An extremely well-titled set from the legendary Hank Mobley – one of his key Blue Notes of the 60s, and an album that glides along with an undeniable sense of joy, life, and soul! Mobley's really opening up his groove at this point – moving way beyond standard hard bop and soul jazz riffs, into a field of complicated rhythms – and a flurry of sound that features his mighty tenor atop a crack sextet that includes Blue Mitchell and Jackie McLean. John Hicks handles piano on the session – and brings in a beautiful range of colors and tones – and rhythm's handled by the skipping drums of Billy Higgins and the always-solid bass of Bob Cranshaw. Titles include "Two & One", "High Voltage", "No More Goodbyes", "Advance Notion", and "Bossa De Luxe". (Liberty pressing with Van Gelder stamp. Cover has a small mark from an old sticker, and a small bit of splitting on one seam.) © 1996-2015, Dusty Groove, Inc.
We realize that there are many different interpretations of the standard grades used for pre-owned vinyl record albums & CD, so we thought we'd offer you the ones that we are working with, so you have an idea what we mean when we give the grade for a non-new item on our pages.
Below are stated conditions for a used vinyl records at Dusty Groove. Grading for the cover should be assumed to be near (within a "+" or "-") the grading for the vinyl. If there is significant divergence from the condition of the vinyl, or specific flaws, these will be noted in the comments section of the item. However, please be aware that since the emphasis of this site is towards the music listener, our main concern is with the vinyl of any used item we sell. Additionally, please note that all of our records are graded visually; considering the volume of used vinyl we handle, it is impossible for us to listen to each record. If we spot any significant flaws, we make every attempt to listen through them and note how they play.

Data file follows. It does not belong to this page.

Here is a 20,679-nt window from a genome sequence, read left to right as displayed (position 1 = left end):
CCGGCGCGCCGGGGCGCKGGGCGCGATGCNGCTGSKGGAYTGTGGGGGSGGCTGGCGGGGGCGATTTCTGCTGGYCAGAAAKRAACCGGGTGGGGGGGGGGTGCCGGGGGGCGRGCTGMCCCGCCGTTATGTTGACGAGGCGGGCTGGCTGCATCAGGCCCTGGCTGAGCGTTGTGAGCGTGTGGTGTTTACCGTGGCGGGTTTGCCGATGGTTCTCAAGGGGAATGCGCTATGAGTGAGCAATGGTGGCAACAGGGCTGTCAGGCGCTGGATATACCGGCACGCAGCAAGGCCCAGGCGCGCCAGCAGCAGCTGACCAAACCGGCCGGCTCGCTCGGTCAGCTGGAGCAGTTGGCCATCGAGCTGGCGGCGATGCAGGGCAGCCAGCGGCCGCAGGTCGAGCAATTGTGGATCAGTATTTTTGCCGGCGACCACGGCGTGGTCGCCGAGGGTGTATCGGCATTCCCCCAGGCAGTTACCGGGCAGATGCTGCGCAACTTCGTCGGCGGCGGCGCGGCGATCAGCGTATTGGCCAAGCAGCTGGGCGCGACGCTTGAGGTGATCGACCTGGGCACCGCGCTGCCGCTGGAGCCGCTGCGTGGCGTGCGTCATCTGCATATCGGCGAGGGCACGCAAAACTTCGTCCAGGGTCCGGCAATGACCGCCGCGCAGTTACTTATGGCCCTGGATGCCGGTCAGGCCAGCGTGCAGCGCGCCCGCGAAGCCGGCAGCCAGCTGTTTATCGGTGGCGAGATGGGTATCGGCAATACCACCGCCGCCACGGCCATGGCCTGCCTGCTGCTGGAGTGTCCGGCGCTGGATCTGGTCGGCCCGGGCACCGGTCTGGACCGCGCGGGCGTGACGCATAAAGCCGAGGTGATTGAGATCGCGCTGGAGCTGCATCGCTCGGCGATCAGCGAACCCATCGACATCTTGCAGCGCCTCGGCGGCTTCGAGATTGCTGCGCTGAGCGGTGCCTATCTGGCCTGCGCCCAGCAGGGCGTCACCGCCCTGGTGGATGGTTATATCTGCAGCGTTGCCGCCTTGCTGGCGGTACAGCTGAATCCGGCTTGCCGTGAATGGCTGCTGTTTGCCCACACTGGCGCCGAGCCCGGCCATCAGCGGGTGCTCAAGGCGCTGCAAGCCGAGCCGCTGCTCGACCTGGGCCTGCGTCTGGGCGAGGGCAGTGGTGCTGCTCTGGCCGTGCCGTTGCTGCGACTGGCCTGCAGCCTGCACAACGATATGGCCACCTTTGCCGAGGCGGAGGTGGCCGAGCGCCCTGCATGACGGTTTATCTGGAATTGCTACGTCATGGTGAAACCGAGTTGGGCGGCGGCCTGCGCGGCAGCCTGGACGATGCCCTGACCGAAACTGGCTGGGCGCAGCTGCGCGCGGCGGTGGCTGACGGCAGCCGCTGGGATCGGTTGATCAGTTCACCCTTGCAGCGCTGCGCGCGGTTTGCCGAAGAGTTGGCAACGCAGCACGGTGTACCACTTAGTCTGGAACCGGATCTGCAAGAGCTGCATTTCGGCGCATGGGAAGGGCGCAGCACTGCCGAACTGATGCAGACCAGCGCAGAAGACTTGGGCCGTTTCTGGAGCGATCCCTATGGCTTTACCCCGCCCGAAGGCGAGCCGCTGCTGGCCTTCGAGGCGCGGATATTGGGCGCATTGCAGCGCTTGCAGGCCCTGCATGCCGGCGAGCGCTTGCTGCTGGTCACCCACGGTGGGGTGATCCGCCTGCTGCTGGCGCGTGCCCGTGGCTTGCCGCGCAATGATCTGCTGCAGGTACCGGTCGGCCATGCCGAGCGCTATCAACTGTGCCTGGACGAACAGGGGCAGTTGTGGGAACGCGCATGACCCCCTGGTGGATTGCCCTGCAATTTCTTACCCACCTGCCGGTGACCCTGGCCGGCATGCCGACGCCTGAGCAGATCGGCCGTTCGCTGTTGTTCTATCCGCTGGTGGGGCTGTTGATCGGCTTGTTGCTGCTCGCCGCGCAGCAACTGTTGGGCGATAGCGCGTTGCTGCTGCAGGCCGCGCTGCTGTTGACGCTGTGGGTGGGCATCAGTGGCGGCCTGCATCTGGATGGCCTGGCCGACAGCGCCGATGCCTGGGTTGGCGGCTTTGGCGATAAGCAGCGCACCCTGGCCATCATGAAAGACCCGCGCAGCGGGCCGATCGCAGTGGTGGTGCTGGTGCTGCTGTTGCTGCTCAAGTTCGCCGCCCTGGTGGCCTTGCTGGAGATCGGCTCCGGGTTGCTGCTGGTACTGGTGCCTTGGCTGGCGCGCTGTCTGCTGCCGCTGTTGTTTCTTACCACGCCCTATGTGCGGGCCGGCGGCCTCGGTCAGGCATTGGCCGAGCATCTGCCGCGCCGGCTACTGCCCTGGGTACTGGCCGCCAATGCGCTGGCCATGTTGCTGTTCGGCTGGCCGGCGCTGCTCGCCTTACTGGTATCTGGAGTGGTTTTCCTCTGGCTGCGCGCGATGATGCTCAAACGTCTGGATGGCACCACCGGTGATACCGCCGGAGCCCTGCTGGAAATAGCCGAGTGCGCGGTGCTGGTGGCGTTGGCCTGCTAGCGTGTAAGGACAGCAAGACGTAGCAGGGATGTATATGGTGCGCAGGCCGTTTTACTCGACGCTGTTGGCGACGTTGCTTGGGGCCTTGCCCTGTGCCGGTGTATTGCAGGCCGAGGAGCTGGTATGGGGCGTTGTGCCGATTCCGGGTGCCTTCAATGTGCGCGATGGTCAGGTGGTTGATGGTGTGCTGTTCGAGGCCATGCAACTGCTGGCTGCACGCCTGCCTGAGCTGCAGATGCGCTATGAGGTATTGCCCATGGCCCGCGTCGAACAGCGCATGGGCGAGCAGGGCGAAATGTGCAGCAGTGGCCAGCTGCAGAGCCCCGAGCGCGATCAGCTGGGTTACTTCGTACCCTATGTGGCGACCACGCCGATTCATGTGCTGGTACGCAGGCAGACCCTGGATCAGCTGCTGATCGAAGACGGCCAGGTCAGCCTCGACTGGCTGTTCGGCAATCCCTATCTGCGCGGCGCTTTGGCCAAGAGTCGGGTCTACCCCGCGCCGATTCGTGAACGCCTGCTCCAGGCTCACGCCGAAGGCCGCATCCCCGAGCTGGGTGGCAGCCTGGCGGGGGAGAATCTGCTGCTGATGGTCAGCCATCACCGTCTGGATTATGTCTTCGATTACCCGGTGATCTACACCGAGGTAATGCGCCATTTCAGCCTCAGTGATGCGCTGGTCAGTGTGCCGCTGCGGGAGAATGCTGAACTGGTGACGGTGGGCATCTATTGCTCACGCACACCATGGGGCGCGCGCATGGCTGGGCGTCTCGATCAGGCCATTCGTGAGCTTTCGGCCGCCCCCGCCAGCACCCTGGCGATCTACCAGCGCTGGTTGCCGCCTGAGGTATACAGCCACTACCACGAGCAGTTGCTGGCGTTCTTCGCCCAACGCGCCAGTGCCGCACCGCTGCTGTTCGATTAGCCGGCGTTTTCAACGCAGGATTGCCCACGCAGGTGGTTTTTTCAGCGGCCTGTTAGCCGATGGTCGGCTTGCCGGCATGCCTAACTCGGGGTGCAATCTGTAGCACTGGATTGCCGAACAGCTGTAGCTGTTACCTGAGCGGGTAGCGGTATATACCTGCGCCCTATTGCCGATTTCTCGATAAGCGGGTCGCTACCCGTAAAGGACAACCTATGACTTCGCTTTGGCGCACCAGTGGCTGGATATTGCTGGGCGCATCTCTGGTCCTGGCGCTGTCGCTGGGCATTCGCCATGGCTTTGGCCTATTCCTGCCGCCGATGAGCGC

The following grading conditions apply to the vinyl component of an album or single:
If something is noteworthy, we try to note it in the comments — especially if it is an oddity that is the only wrong thing about the record. This might include, but isn't limited to, warped records, tracks that skip, cover damage or wear as noted above, or strictly cosmetic flaws.